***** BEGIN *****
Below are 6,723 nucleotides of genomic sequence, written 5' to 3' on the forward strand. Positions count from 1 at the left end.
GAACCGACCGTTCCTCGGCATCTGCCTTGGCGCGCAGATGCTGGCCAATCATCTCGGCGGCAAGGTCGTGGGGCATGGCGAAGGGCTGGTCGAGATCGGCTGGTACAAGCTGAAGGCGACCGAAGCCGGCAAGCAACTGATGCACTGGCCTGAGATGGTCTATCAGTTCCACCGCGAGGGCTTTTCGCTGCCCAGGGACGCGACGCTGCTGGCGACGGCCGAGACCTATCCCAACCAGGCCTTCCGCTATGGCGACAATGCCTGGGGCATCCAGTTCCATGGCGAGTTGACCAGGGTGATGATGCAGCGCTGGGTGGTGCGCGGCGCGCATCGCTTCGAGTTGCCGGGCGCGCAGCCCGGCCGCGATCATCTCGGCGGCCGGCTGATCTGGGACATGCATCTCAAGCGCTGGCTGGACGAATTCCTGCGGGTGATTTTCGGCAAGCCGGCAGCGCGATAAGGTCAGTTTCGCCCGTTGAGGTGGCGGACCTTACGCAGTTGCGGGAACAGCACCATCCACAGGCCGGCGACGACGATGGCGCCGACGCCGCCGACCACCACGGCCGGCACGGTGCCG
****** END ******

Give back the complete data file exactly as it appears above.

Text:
Below are 6,723 nucleotides of genomic sequence, written 5' to 3' on the forward strand. Positions count from 1 at the left end.
GAACCGACCGTTCCTCGGCATCTGCCTTGGCGCGCAGATGCTGGCCAATCATCTCGGCGGCAAGGTCGTGGGGCATGGCGAAGGGCTGGTCGAGATCGGCTGGTACAAGCTGAAGGCGACCGAAGCCGGCAAGCAACTGATGCACTGGCCTGAGATGGTCTATCAGTTCCACCGCGAGGGCTTTTCGCTGCCCAGGGACGCGACGCTGCTGGCGACGGCCGAGACCTATCCCAACCAGGCCTTCCGCTATGGCGACAATGCCTGGGGCATCCAGTTCCATGGCGAGTTGACCAGGGTGATGATGCAGCGCTGGGTGGTGCGCGGCGCGCATCGCTTCGAGTTGCCGGGCGCGCAGCCCGGCCGCGATCATCTCGGCGGCCGGCTGATCTGGGACATGCATCTCAAGCGCTGGCTGGACGAATTCCTGCGGGTGATTTTCGGCAAGCCGGCAGCGCGATAAGGTCAGTTTCGCCCGTTGAGGTGGCGGACCTTACGCAGTTGCGGGAACAGCACCATCCACAGGCCGGCGACGACGATGGCGCCGACGCCGCCGACCACCACGGCCGGCACGGTGCCG